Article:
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Baseball ’89: Brothers

March 23, 1989 GMT

Undated (AP) _ The Hershisers knew all about the Cansecos long before Orel blew away Jose in the World Series. The families had met before, with a much different result.

It happened a few years ago, in an instructional league game on an isolated field in Arizona.

Ozzie Canseco, a baby bull in the Oakland organization, dug in against Gordie Hershiser, a promising pitcher in the Los Angeles farm system.

″He hit a ball so far off me it landed in a potato patch,″ Gordie recalled. ″It must have gone 450 feet. I didn’t even watch it. I just waited for the umpire to throw me a new ball.″


The Hershisers and Cansecos are part of an ever-growing number of brother combinations in pro ball.

Cal and Billy Ripken, Greg and Mike Maddux, Pascual and Melido Perez, and Roberto and Sandy Alomar are all in the majors.

Tony and Chris Gwynn, Steve and Dave Sax, Marty and Tom Barrett and Pete and Steve Stanicek each have been in the big leagues. Juan Bell, George’s sibling, might soon join them.

The list of top players with brothers currently in the minors is increasing: Tony Pena, B.J. Surhoff, Jose Lind, Gary Pettis, Mookie Wilson are some of them.

The number of current big names with brothers who once played in the minors is staggering, more than 35 in all. Among them: Darryl Strawberry, Tim Raines, Robin Yount, Gary Carter, Joe Carter, Carlton Fisk, Keith Hernandez, Rick Sutcliffe, Ron Darling, Dave Righetti, Dave Stieb, Mike Witt, Bill Buckner, Kevin Bass, Oil Can Boyd, Harold Reynolds, Terry Steinbach, Claudell Washington and Eddie Murray, who had four.

Since the time Ozzie homered off Gordie, all of the Hershisers and Cansecos have made nice progress.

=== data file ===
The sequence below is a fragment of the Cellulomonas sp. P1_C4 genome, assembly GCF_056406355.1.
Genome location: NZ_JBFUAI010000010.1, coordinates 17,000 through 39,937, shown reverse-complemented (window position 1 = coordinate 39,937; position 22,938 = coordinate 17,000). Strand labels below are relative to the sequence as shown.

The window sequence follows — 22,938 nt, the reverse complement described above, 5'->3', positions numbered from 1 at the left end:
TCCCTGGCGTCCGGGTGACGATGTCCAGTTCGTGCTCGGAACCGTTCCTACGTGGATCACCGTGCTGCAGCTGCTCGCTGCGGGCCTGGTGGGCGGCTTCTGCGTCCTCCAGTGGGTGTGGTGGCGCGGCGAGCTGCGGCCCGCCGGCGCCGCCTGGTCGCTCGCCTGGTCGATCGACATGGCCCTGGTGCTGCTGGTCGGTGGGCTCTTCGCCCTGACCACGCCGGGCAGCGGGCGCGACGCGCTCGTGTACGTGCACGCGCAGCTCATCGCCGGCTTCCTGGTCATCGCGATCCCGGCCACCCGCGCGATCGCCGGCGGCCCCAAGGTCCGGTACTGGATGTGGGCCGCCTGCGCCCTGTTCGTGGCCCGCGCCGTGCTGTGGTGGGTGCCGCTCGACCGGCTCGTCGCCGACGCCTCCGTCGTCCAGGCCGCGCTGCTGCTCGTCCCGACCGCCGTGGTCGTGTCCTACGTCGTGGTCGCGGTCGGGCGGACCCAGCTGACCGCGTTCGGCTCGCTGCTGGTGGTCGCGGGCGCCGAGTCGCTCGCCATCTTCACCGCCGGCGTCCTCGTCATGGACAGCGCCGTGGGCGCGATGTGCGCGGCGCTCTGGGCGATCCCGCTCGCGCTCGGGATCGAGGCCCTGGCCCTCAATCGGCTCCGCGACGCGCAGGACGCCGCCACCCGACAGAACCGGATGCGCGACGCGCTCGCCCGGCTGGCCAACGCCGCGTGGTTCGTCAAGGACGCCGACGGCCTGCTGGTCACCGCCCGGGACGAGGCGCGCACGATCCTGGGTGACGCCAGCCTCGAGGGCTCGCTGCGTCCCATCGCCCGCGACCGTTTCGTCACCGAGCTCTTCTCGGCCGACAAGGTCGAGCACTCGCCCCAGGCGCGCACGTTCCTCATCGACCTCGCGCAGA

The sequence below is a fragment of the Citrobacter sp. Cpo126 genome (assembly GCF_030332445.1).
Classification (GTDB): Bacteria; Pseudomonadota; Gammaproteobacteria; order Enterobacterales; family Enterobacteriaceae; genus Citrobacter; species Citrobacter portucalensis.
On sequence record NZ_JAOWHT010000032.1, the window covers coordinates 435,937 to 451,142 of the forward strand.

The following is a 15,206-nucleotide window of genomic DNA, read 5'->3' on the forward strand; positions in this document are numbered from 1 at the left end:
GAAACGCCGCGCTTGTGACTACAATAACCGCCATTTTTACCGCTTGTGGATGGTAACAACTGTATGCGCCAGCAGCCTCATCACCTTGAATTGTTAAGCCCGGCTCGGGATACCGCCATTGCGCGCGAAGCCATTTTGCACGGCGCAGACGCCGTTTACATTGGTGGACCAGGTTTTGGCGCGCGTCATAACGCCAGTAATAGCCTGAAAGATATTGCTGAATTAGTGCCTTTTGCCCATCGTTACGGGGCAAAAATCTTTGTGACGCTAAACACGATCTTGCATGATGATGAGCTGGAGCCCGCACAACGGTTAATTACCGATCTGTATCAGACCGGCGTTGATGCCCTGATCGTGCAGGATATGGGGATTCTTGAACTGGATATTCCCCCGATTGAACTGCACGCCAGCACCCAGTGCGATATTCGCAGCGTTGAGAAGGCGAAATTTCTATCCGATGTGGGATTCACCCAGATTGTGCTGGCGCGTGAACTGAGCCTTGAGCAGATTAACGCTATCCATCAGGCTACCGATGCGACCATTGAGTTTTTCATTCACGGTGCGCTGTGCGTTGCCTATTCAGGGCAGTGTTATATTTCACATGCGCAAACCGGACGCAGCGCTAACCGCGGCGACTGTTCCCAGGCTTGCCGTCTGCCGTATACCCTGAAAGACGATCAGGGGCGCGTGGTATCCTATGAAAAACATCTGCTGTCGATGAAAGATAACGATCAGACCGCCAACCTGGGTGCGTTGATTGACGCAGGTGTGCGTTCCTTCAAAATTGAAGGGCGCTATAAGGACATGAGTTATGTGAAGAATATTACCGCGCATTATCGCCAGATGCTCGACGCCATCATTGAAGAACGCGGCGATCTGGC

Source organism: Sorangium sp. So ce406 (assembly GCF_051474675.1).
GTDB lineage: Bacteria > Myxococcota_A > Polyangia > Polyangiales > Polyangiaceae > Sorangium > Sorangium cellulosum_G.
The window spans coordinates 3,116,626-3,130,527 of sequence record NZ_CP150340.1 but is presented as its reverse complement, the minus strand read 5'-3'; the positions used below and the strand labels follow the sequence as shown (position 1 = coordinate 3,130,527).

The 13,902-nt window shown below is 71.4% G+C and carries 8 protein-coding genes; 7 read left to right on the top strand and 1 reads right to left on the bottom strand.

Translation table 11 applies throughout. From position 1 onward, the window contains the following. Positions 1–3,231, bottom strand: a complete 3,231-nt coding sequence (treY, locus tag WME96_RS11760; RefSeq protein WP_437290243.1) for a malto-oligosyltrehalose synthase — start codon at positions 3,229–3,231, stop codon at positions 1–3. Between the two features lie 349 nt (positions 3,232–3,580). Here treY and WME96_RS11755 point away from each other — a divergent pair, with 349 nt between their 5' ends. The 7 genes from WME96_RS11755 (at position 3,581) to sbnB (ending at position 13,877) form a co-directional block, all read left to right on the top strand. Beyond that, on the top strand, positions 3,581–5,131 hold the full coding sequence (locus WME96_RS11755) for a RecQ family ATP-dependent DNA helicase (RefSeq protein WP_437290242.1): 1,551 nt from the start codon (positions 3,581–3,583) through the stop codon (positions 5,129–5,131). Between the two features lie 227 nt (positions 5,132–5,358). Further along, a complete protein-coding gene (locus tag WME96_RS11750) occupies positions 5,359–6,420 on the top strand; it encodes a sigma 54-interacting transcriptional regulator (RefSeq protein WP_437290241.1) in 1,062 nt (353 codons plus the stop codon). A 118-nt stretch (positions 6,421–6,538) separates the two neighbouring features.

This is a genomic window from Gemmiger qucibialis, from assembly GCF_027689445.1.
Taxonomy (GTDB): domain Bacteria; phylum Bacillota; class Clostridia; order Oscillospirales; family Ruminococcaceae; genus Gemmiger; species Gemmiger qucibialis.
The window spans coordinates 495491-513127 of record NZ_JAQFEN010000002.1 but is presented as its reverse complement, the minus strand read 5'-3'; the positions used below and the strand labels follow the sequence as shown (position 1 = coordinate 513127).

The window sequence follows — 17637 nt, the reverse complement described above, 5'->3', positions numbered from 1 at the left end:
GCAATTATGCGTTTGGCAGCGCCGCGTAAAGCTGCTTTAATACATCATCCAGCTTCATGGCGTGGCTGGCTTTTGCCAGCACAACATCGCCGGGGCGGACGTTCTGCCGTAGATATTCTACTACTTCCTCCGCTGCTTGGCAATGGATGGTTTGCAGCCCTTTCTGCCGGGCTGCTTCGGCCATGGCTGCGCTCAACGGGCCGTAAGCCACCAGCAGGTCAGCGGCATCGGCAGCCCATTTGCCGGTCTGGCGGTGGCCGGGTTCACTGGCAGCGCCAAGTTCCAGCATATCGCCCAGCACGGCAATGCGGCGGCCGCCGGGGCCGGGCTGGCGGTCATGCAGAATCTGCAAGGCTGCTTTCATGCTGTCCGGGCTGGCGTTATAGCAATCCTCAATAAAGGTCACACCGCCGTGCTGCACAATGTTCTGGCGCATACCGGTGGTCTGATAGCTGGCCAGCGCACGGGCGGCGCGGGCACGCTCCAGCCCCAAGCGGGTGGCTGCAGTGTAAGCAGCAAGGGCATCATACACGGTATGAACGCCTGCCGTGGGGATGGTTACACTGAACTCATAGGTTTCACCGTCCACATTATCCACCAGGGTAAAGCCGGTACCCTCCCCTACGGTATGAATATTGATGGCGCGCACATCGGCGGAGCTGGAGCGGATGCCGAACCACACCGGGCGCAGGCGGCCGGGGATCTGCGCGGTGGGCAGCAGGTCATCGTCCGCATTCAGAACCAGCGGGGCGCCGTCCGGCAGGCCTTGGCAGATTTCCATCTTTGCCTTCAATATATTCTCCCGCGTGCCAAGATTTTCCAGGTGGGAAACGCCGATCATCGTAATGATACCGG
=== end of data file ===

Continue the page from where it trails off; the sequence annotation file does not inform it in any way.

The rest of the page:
Orel and Jose, you already know about. They’ve become among the best in baseball.

Gordie and Ozzie also are improving. But like most brothers of big stars, they have not shined on their own quite yet. Not that they mind.

″People ask if the pressure is too great, if I can live up to the name. I just look at him as my brother,″ Gordie said. ″If I were to be envious or jealous of Orel, I would put too much pressure on myself. I wouldn’t be able to perform up to Gordie Hershiser’s standards.″

Those standards, by the way, aren’t too shabby. Gordie, 25, went 7-0 with a 2.31 earned run average at Salem, Ore., the Dodgers’ Class A club. That’s despite two arm operations.


″I think it might be tough for him, but he might get a longer look, too,″ Orel said. ″I hope he gets his chance on his own merits and that he stays healthy.″

Ozzie, 24 and almost Jose’s identical twin, split time in Class A and AA in the Athletics’ system. He hit 15 homers, drove in 80 runs and stole 16 bases.

Ozzie’s size and playing style is the same as his brother and so are his mannerisms; he is constantly twisting his neck, just like Jose.

″We’ve never been rivals,″ Ozzie said. ″I’m very happy for him. We try to help each other. Maybe because of the way they saw him develop, the organization might stick with me a little longer.″

Ozzie, a former pitcher converted into an outfielder, got set back in spring training because of a wrist injury. He will probably start the season in Double-A as will Gordie Hershiser, although they won’t be in the same league.

″In some ways, the expectations might be too high,″ Jose Canseco said of his brother. ″But the attention might help him. He’ll get a full shot.″

Oakland general manager Sandy Alderson promises Ozzie will be judged fairly.